Sunday, July 8, 2018

"Ant-Man and the Wasp" Stands Just Tall Enough

When the original Ant-Man debuted three years ago, many believed Marvel Studios must have been running out of worthy material if this character was the best they could come up with after the dead-seriousness of Avengers: Age of Ultron.  It turned out the hokey-jokey, techno-babble, pseudo-heist film was just the palate cleanser the audience of Marvel’s films needed, getting us all more grounded in our expectations so things could build back up over the course of several more films to the awesomeness and heartbreak of Avengers: Infinity War.  Not to mention it was just dang fun, too. Well, here they go again. Ant-Man and the Wasp takes the same place in a Marvel release schedule its predecessor did, serves much the same purpose as its predecessor did, and delivers results just as impressively.

Paul Rudd’s style and personality are used so perfectly in this role that it’s become one of those instances where you can’t imagine anyone else doing it.  His Scott Lang may be a superhero, but everything he does right is so heavily qualified — mostly because he never manages to save the day without alienating his friends and loved ones — that his sense of self-worth is constantly reduced to human scale.  His character-defining shortcomings are on display throughout the new film every time he tries to puff out his chest. You know, he helped Captain America that one time, but only after he stole a super-suit from his mentor Hank Pym (Michael Douglas, who is still the master of convincing an audience that he’s suppressing an angry outburst).  Yeah, he saved the world in Captain America: Civil War… or helped to, anyway, but without consulting his training (and romantic) partner Hope van Dyne (played with an air of self-confidence by Evangeline Lilly that in itself almost seems like a superpower). Sure, he's behaving now and starting his own security business in San Francisco, but he’s still under heavily-monitored house arrest.  Lang is such a loveable loser because he’s the relatable, well-meaning small fry who tries, and often fails, to live up to expectations.

Director Peyton Reed did such a wonderful job with the first film that it was a no-brainer for him to helm the sequel, and among the many things he did right with both movies is how we see the consequences of our hero’s actions on his everyday life.  Reed and his (FIVE) screenwriters craft a story of how all of these characters overcome their ego-driven tendencies long enough to work together as a raggedy team. Supporting characters — like smug weapons dealer Sonny Burch (Walton Goggins), mysterious super-villain Ghost (Hannah John-Kamen), clueless FBI agent Jimmy Woo (Randall Park), and Pym's estranged former colleague Dr. Bill Foster (Laurence Fishburne) — frequently throw Lang and Pym off their best-laid plans, particularly their shared goal of securing the equipment that Pym needs to rescue his long-missing wife Janet (Michelle Pfeiffer) from the trippy, sub-atomic (and very dangerous) Quantum Realm.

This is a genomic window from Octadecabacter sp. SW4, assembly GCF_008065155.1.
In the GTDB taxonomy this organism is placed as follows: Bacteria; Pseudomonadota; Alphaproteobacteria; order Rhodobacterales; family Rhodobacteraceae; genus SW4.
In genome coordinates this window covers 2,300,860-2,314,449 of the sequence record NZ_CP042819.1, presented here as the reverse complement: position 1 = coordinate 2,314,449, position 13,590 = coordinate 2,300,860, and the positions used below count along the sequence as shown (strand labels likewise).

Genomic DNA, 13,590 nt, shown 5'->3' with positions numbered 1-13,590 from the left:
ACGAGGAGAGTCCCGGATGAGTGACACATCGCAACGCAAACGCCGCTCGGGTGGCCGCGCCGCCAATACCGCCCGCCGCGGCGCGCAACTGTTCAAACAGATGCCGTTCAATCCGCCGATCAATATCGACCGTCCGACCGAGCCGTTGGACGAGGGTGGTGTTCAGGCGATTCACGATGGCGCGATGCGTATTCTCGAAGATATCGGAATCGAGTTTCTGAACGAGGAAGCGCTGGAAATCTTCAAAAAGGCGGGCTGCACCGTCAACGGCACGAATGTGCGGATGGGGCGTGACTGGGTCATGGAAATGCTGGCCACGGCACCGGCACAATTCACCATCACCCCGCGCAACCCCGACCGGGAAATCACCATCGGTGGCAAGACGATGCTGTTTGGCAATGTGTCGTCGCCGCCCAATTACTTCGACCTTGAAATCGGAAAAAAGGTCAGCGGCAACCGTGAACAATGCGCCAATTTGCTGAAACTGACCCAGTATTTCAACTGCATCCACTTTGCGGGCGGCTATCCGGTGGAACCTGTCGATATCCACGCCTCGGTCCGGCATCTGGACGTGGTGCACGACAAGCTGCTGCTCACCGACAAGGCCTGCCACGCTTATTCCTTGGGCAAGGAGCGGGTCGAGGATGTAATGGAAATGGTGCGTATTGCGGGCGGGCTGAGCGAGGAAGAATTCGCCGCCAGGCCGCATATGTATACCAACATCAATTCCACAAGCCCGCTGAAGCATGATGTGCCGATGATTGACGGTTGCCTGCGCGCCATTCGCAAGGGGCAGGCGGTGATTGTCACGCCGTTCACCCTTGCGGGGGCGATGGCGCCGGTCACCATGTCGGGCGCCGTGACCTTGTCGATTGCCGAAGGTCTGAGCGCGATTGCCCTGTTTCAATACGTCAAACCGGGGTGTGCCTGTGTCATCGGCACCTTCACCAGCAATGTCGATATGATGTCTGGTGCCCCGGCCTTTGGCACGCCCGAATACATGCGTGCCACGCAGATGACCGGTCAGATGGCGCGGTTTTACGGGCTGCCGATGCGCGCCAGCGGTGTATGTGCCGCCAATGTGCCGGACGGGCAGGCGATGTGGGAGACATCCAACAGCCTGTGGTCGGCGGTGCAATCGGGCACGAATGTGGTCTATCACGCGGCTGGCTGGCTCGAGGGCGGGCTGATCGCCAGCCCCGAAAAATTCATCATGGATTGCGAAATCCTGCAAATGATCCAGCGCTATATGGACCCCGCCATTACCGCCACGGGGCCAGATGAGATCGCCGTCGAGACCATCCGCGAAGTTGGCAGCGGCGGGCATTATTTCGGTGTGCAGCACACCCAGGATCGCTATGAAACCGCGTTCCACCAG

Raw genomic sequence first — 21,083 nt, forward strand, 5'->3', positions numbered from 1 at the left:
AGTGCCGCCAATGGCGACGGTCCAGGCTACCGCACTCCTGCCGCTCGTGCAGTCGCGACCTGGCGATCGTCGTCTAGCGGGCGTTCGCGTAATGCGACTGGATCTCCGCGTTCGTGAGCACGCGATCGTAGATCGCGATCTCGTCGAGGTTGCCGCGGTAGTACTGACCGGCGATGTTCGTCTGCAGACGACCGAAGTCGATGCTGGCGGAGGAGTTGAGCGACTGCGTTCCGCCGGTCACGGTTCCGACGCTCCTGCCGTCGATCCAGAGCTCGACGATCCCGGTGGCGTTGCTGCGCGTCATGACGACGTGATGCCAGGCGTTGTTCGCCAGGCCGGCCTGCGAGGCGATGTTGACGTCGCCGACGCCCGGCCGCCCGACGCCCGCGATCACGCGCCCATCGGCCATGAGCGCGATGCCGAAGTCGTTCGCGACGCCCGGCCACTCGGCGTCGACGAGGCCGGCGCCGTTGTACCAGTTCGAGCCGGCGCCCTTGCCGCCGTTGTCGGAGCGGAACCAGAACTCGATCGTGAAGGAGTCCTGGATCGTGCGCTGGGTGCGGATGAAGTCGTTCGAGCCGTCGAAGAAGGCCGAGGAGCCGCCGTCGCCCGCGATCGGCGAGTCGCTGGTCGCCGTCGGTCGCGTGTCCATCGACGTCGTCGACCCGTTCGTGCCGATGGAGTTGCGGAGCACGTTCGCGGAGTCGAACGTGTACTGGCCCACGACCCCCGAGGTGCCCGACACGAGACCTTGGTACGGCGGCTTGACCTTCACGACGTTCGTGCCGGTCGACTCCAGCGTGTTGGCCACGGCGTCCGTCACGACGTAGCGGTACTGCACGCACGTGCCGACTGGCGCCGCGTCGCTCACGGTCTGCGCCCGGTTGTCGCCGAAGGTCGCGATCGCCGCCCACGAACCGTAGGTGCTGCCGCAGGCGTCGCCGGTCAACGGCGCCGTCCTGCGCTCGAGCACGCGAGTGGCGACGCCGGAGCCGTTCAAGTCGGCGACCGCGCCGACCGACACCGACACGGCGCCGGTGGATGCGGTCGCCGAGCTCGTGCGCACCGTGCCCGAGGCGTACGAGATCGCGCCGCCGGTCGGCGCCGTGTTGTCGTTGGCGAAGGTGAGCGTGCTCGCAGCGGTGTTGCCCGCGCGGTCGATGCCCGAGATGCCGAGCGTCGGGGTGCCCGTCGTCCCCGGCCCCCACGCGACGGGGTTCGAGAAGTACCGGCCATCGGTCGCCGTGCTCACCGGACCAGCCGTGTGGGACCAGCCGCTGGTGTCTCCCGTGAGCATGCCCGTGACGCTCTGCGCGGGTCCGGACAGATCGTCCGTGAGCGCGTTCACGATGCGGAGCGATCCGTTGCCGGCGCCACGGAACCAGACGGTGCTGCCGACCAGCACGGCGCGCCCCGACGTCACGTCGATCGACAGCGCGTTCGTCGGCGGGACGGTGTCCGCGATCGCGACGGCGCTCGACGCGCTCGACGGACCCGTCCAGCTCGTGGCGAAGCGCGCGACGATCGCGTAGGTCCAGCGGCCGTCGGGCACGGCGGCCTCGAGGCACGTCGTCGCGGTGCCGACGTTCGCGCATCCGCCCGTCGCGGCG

But the tangent-filled nature of Lang's story is the most charming aspect of both Ant-Man films.  Lang's narrative is a revolving door of well-meaning outsiders — his ex-wife Maggie (Judy Greer) and her amiable wet blanket husband Paxton (Bobby Cannavale), along with Lang’s eager-to-please daughter Cassie (Abby Ryder Fortson) — and neurotic colleagues, like Lang’s "X-Con" security crew team of Kurt (David Dastmalchian), Dave (T.I.), and Luis (Michael Peña, again stealing every scene he's in).  Many of these characters are also struggling to suppress their own habitual catastrophizing: if Ghost doesn’t steal and fire up Pym’s equipment now, she will die; if Pym doesn’t get Lang’s help in recovering his equipment, his wife will vanish; and if Lang doesn’t get back to his house before the FBI returns to check up on him, his new post-“Ant-Man” life is over.

Thankfully, Reed capably (though not always gracefully) juggles these various plot points.  Speaking of personality: the first half of Ant-Man and the Wasp — the part that’s most reliant on plot-pushing expository dialogue — definitely feels like it was cobbled together by a creative committee that includes the five credited writers and Heaven-only-knows how many uncredited ones.  This minor shortcoming is why I spent much of this review praising the film’s characters and ideas, but not its brick-and-mortar storytelling. Like many films produced by Marvel Studios, this one sometimes feels “Paint-Superhero-Movie-by-Numbers,” marred by uninspired cinematography (by no less than Dante Spinotti, who has done stunning work on Michael Mann’s films over the years), and over-edited set pieces… but only sometimes.

Ant-Man and the Wasp really takes off once it stops setting up the plot and starts showing how the better story ideas lead into dynamic car chases, fight scenes, and comedic routines (I especially love the bit where Lang, after being knocked out and tied up, asks his kidnapper to help him video-chat with Cassie).  For most of two hours, Peyton Reed and his colleagues take super-fans on a long, strange trip with some of the most sympathetic cinematic crime-fighters in the Marvel Cinematic Universe. Taken in its entirety, Ant-Man and the Wasp may not be the best of anything, but like it’s perpetually challenged hero, it’s plenty good enough at what we want it to be.

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